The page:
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Re: [Shop-talk] Annealing Copper bars

To: Jack Brooks <>
Subject: Re: [Shop-talk] Annealing Copper bars
From: Donald H Locker <>
Date: Sat, 8 Aug 2020 19:02:18 -0400
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Cool! (so to speak.) I would have thought more insulation would have
been required, but it sounds like that is sufficient.

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On 2020-08-08 6:50 p.m., Jack Brooks wrote:
> Insulation - BINGO!  Great thought Donald!
> I underestimated copper's heat transmission rate.  Using propane, I could not 
> get a 1/8 x 1 inch x 8 inch bar to get to glow with the bottom of the bar 
> clamped in a vice.  I decided to try "Insulating". 
> I laid a 3 inch long copper bar (typical busbar length) across the teeth of 
> two sections of a coarse hack saw blade clamped off to the side of my vice.  
> There is almost no contact between the copper bar and these supports, only 
> across the tips of the teeth on the two halves of the hack saw blades, so 
> maybe a dozen pinheads.  With this arrangement and with a partially-dark 
> room, I could just barely see the red glow in the copper. After a quench, the 
> copper bar was soft!
> I now have a method.  Now I have to insure that I can clean up the contact 
> surfaces well without affecting the flatness and I can go forward with 
> softening the real busbars.
> Thank you everyone for a fun adventure in learning,
> Jack
> -----Original Message-----
> From: Donald H Locker <> 
> Sent: Saturday, August 8, 2020 10:14 AM
> To: Jack Brooks <>
> Cc:
> Subject: Re: [Shop-talk] Annealing Copper bars
> The temperature that the copper reaches is controlled by the rate at which 
> the heat escapes it vs the rate at which heat is added to it, and finally by 
> the temperature of the flame.
> An oxy-fuel torch adds heat quickly, so the rate at which it is lost is less 
> of a problem. Propane/air is not as hot as oxy/fuel, but they're both plenty 
> hot enough.
> I would expect a propane torch to do OK as long as your copper bar is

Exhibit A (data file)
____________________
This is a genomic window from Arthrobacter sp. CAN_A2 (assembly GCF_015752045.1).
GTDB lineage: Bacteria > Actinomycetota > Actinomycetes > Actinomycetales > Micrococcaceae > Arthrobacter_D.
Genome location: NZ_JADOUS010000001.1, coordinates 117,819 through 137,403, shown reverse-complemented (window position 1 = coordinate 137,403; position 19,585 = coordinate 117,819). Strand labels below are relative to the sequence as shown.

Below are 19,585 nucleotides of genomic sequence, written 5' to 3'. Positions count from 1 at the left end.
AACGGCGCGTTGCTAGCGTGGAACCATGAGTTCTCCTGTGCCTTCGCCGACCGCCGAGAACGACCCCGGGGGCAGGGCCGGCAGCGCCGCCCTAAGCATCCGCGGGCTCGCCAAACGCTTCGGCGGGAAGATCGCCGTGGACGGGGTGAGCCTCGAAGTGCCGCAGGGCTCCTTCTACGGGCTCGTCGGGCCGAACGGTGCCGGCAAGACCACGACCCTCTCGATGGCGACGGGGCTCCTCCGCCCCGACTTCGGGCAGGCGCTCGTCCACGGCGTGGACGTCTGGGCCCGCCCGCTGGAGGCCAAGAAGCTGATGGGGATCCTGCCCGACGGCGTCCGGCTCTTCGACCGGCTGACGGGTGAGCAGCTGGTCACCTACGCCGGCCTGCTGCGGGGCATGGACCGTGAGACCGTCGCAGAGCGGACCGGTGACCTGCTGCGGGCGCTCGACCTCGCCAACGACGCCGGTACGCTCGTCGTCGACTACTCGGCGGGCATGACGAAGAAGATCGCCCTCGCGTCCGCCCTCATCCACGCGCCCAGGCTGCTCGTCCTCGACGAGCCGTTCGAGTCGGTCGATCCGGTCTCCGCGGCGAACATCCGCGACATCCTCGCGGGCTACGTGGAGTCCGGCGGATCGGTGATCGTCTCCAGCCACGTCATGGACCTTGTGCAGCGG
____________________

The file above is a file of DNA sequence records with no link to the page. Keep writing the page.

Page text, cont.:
> reasonably well insulated from the outside world - how about [nearly] burying 
> it in vermiculite? Add heat in the middle with the rest of the bar pretty 
> well buried and it should get reasonably hot throughout. You could use a 
> Tempil Stik or an IR thermometer near the ends to see when it has heated 
> sufficiently.
> It would be easy enough to then pick up the bar with pliers or tongs and dunk 
> it.
> At least I'd try that before tempting the fates with Mrs. Jack's oven.
> Donald.
> --
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> On 2020-08-08 12:06 p.m., Jack Brooks wrote:
>> I disagree to some extent on the water/oil quench vs. air cool, from 
>> text and experience.  Iâ??ve done both with oil pan drain plug washers 
>> and while there may be a difference, itâ??s minor making the two methods 
>> interchangeable in my experience, especially if I am trying to go from 
>> half hard to a softer condition.   A quench is the ultimate way to 
>> soften, but just getting it up to temperature makes a huge difference 
>> in hardness.
>> The question remains, lacking an Oxy torch, thoughts on the clean 
>> cycle of a home over or any other suggestions?  I may talk with my 
>> body guy about using his Oxy torch.  That was a good suggestion.
>> Thanks,
>> Jack
>> *From:* Shop-talk <> *On Behalf Of 
>> *Pat Horne
>> *Sent:* Saturday, August 8, 2020 8:44 AM
>> *To:* John Innis <>
>> *Cc:* shop-talk <>
>> *Subject:* Re: [Shop-talk] Annealing Copper bars
>> So, referring back to the OP about using the oven to anneal the bars, 
>> it WOULDNâ??T be a good choice.
>> Peace,
>> Pat
>> Pat Horne
>> We support Habitat for Humanity
>> On Aug 8, 2020, at 10:03 AM, John Innis < 
>> <>> wrote:
>> This matches my understanding as well.  Brass and copper soften when 
>> quenched.  Steel and Aluminum harden when quenched.
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